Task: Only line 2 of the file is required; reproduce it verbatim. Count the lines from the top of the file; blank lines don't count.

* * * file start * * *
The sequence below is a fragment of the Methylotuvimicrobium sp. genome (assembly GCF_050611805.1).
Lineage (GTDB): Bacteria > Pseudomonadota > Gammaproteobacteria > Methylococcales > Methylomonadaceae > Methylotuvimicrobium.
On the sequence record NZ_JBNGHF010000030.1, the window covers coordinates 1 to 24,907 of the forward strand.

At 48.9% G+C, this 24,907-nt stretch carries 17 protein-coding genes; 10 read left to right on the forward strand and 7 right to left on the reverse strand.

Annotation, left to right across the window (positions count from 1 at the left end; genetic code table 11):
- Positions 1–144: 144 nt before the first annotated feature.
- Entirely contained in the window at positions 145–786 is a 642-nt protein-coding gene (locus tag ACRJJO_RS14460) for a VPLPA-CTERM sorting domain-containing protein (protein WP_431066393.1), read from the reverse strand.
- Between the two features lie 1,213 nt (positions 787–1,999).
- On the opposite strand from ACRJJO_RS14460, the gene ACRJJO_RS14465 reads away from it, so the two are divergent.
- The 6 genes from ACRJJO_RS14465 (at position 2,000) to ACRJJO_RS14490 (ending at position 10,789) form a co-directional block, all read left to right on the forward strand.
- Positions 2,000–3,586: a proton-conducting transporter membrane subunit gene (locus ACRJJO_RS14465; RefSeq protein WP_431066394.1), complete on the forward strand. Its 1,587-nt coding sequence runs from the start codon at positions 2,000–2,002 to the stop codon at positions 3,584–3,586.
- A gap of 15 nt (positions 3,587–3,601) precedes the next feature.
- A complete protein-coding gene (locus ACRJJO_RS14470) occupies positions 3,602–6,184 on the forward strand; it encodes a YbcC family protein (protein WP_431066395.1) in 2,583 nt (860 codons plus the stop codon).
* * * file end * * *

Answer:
Lineage (GTDB): Bacteria > Pseudomonadota > Gammaproteobacteria > Methylococcales > Methylomonadaceae > Methylotuvimicrobium.